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Bell Island Submarine Miner
General Plant News
The month of October showed an improvement in weather conditions over the previous month.
With the exception of a few heavy wind and rain storms, which caused no damage locally, fine Indian Summer weather prevailed.
The Autumn season, herald of a finish to summertime's bright bloom, when the roses stop growing and there is no sound from the songbird in the trees overhead.
The robins and others have gone southward. Only a few of the hardiest of their flock remain to winter in our climate, confident that despite snow and sleet, food would be found.
Although autumn brings signs of summer's ending, it is a time of beauty. The leaves turning to brown, present a striking contrast to the countryside. All nature seems at its best, giving one the feeling of restfulness.
News from employees and their families on the sick list:
Sympathy is extended to Leo GALWAY, No. 6 Slope, and Mrs. GALWAY, on the death of their one-week-old infant son, recently.
Traffic signs were erected during October, in the vicinity of the various schools on Bell Island, warning motorists of the necessity of exercising special care when driving through the school zones.
The stork was airborne again during October and while that busy bird was flying over Bell Island, visited the homes of the following employees:
Congratulations are extended to the following employees, who celebrated wedding anniversaries during October:
Pensioner Norman RYAN and family left recently for Galt, Ontario, where he will reside in future. Before retiring on pension, Mr. RYAN was employed as foreman at No. 3 Slope. We wish him and his family continued good health and happiness while on the Mainland of Canada.
Congratulations to Donald, son of Anthony SIMON, No. 3 Slope, who successfully passed a course and graduated as a television technician at the Derry Technical Institute recently. Don is at present visiting relatives in Toronto. He intends to return to Bell Island where he will practice his chosen profession.
Iron ore shipments from Scotia Pier, to the markets at Sydney, Nova Scotia, and overseas, from January 1st to the end of October this year, amounted to 2,438,505 net tons.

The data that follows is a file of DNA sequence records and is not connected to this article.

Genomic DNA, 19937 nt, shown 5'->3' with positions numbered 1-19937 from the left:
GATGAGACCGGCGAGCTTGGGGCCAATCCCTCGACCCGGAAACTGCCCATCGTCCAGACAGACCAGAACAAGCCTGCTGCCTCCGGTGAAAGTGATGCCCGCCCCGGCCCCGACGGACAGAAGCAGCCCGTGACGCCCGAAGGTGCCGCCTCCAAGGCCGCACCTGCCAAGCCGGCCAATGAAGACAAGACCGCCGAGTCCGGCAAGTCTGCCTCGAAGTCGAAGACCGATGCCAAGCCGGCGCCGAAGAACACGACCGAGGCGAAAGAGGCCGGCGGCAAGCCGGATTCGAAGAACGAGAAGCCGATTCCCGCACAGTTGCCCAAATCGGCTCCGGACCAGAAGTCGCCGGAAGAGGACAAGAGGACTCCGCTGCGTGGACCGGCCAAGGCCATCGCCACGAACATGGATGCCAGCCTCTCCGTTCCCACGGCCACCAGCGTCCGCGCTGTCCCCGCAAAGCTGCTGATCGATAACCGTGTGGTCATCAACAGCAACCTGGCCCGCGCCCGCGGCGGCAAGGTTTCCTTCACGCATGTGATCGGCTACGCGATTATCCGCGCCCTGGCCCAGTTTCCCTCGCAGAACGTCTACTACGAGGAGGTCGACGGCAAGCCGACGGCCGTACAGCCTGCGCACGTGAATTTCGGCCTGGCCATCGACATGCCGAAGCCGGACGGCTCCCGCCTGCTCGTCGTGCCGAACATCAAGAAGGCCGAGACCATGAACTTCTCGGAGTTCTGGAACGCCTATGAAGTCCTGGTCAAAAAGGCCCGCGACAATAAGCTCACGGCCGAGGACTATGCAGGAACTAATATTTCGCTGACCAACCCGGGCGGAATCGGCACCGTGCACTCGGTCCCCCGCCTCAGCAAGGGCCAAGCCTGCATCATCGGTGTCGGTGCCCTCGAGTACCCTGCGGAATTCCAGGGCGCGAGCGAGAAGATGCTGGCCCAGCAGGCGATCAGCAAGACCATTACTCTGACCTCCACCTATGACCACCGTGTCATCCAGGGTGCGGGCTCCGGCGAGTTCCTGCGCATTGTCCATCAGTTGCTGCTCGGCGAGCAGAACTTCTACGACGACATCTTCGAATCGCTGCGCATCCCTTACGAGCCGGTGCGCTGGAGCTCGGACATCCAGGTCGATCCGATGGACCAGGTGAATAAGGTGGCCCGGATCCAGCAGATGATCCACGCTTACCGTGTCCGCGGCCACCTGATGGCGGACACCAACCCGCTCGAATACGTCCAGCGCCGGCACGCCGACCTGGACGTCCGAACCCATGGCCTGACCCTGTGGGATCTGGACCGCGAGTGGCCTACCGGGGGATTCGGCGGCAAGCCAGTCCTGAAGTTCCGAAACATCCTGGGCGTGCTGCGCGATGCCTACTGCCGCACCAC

During the month of October alone, total ore shipments amounted to 242,476 net tons.
Amounts sent to the different markets during the 10 months of this year are as follows:
The Bell Island Curling Club rink reopened for this season's activities on October 19th. Members of the club keep the rinks busy and the usual Saturday night dances are held at the Club lounge.
The month of October and early weeks of November proved to be a busy time for the Executive Director of the Wabana Boys' Club preparing for the official opening of the building on November 17th.
However, with the help of a number of Bell Island people, who donated their time for painting the inside of the extension to the building which contains the gymnasium, it was possible to have things in readiness on time for the official opening.
The first inter-town football meeting held on Bell Island in a number of years, took place at the sports field in October, when the St. Bon's school league football team visited here for an exhibition game with the St. Kevin's boys school team.
The game proved interesting to local football fans. It was a closely contested match with the visitors winning by a 2-1 score.
Congratulations to the following pensioners, on the occasion of their birthdays, in November:
Maintenance Training School Activities
Training classes for Underground Maintenance men were resumed at the school, which is located in No. 3 yard, on the 9th of this month.
The school was first established at Dominion Wabana Ore, Limited, on May 30th, 1955, when it was declared officially open by the Vice President and General Manager, Mr. H.P. DICKEY.
The course in maintenance training is under the direction of Mr. William FRENCH, Maintenance Supervisor at No. 3 Slope. The Instructors are Messrs. Jack FLEMING and Bert BOONE, representatives of the Joy Manufacturing Company, they are being assisted by Harrison REES and Michael HICKEY, of the Maintenance Supervisory Staff.
Mr. V.J. SOUTHEY, General Superintendent, Mr. Fred REES, Assistant General Superintendent of Mines, Mr. J.G. ARCHIBALD, Plant Engineer, Mr. Gordon PHELAN, Electrical Engineer, Mr. T. GODIN, Safety Director Supervisor of Mining Development and Research, Mr. Eric LUFFMAN and other officials of the Company were guests when the classes resumed.
Our operations are highly mechanized today and it has been found necessary to have maintenance personnel trained to a high degree of efficiency. To provide the basis for such training, the Company is providing courses of instruction, based upon the Manufacture's recommendations, for the operation and maintenance of equipment.
Sixty-seven employees are enrolled for the course. They are divided into two classes and the training sessions are of three hours duration and are held twice daily on Mondays, Tuesdays, Thursdays and Fridays. The course will conclude on December 7th and those employees who successfully pass the examinations will be presented with certificates.
|The following is a list of personnel enrolled for the course:|
|P. BYRNE||E. KENNEDY||R. ETHRIDGE|
|M. HATCH||J. BYRNE||F. O'BRIEN|
|J. MILLER||G. BUTLER||J. HUNT|
|C. BUDGELL||H. LINTHORNE||J. FARRAR|
|T. ROBERTS||J. NEWTON||R. FLYNN|